6. Official Livestream - Be there live, or watch it live! Nothing beats being trackside and the sight and sound of being there, but if you can’t make it, the stream will feature a multi camera view and live commentary from the team that brought you Premier Sports footage and the team who have brought our previous live streams! Any companies wishing to sponsor the Stream and have their logo/company name in the broadcast, please get in touch! Be wary of any fake links that are posted – we will endeavour to clear these off of our channels as quick as we can. The link to the official stream is here: https://www.247.tv/live/ovalracing/video/1214927-brisca-f2-stock-car-world-championship-qr-aaron-patch-memorial-2l-stock-car-charlene-kingston-memorial-1300-stock-cars-saturday-2nd-mar-2024-5-00pm Sign up now and watch live from £12.99, or £14.99 and donate £2 to the driver of the day fund!
  7. There are 82 BriSCA F2 Stock Cars, 40 2L Saloon Stock Cars and 37 1300cc Stock Cars booked in to race. The full meeting preview is available on our website Remember kids 11 and under go free when tickets are booked online. https://www.stockcar-racing.co.uk/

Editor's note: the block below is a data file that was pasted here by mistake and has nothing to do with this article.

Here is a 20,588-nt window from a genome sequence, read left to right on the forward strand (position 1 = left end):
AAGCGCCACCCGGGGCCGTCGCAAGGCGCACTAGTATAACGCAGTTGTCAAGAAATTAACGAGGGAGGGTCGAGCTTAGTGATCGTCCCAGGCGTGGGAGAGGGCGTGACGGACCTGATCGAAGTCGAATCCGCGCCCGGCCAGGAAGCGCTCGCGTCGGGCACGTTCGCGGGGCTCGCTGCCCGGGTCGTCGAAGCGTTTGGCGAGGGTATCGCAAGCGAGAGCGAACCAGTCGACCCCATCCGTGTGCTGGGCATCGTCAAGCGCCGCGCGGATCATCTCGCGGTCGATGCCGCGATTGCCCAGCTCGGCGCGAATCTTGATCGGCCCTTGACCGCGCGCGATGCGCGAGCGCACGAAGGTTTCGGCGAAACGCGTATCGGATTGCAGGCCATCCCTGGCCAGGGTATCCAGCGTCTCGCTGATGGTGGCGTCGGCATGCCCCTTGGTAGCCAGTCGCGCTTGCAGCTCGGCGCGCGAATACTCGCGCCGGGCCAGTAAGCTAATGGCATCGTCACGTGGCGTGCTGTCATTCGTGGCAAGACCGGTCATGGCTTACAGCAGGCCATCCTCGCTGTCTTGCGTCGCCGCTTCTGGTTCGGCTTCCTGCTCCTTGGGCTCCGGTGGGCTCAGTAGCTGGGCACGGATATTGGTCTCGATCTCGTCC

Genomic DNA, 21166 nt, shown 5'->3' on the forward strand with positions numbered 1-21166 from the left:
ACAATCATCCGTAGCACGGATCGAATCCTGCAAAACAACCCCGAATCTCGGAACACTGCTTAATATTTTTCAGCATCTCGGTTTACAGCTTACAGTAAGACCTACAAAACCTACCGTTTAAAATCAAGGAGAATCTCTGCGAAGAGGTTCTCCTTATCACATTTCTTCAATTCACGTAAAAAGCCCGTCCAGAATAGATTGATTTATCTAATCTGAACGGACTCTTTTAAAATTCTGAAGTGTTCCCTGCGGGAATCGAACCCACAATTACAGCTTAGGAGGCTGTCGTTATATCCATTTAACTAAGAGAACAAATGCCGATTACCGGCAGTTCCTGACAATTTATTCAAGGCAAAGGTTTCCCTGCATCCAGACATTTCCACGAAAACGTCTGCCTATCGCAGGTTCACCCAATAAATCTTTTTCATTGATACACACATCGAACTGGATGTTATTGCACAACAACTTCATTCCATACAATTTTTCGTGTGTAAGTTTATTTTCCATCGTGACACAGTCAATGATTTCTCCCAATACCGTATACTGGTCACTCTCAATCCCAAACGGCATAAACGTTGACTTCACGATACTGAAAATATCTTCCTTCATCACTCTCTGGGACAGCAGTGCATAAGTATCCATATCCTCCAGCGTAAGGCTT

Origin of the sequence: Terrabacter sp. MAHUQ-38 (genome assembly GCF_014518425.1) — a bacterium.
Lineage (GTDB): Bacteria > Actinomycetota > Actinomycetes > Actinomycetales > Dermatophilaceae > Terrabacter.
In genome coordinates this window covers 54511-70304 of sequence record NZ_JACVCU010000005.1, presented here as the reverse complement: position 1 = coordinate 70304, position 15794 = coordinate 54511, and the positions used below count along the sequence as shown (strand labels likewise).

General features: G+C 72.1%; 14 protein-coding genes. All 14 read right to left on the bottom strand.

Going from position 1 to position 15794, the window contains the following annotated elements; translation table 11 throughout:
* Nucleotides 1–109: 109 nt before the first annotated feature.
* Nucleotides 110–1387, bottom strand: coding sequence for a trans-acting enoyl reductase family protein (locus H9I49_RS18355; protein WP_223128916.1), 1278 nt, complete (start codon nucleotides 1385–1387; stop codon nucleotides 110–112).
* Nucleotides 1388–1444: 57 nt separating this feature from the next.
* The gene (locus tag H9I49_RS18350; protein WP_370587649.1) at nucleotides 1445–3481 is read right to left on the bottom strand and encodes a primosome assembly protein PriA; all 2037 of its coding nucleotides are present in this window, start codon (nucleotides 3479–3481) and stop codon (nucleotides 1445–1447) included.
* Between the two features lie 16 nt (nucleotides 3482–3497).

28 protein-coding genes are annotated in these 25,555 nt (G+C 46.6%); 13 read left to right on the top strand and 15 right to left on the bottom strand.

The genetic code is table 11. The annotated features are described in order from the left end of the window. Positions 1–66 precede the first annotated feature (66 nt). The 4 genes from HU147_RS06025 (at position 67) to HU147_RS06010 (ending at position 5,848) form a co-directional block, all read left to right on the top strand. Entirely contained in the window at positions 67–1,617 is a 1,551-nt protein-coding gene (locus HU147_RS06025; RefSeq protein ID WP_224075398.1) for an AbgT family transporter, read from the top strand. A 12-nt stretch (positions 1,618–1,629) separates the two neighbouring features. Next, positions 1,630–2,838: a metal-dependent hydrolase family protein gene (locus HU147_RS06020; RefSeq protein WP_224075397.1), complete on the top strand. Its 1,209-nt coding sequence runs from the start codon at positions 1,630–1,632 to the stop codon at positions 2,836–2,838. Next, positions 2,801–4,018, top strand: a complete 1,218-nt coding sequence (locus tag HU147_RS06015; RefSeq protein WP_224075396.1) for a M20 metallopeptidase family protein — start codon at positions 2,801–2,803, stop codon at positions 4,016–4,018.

8. Trackstar F1 Stock Car White & Yellow Championship and Eric Graveling Memorial It’s not long now before F1 Stock Cars return to King’s Lynn and we are once again proud to host the first meeting of the season on Saturday 16 March (5pm). We are looking forward to a great turnout of cars with plenty of enthusiasm for the 2024 season in all quarters. As is tradition the meeting will host the Trackstar White & Yellow Championship with the grid being based on drivers’ performances in the White & Yellow races. This race will also double up as the Eric Graveling Memorial and our thanks go to Sara-Jayne Smith and the rest of Eric’s family for their generous sponsorship of this race which will see the winner take home Eric’s Number in winnings - £315! The grid for this race is below; White Tops Row 1 Daniel Brooke (548) Jonathan Davison (469) Row 2 Matt Abdy (359) Nathan Harrison (299) Row 3 Mark Balmer (163) Trevor Queenan (336) Row 4 Craig Smith (407) Jack Prosser (566) Row 5 Harley Halton (414) Ian Bond (431) Row 6 Craig McLoughlin (115) Louis Goodwin (295) Row 7 Karl Whiteman (303) Billy Queenan (360) Row 8 Thomas Andrews (453) Andrew Yull (590) Row 9 Karl Mosley (582) Yellow Tops Row 10 Chris Brocksopp (338) Marc Clayton (499) Row 11 Russell Cooper (415) Colin Goodswen (372) Row 12 Wilie Skoyles Jnr (541) Richard Woods (268) Row 13 Mick Haworth (235) Geoff Nickolls (215) Row 14 William Adams (545) Lewis Galer (78) Row 15 Nigel Harrhy (45) Peter Hobbs (108) Row 16 Henry Robson (67) Jake Harrhy (345) Row 17 Mickey Randall (172) Oliver Wadsworth (31) Row 18 Lenny Smith (185) Ben Howard (544) Row 19 Callum Thornton (368) Ricky Wilson (502) Row 20 Timothy Parry (261) Martin Ford (369) Row 21 Sam Mee (450) John Adams (145) Row 22 Rob Plant (364) Daz Kitson (532) Blue Tops Row 23 Casey Englestone (120) The payout for this race is below; This race will pay £50 to the leader on each lap and £315 £150, £100, £75, £50, £50, £50, £50 to the first eight drivers home.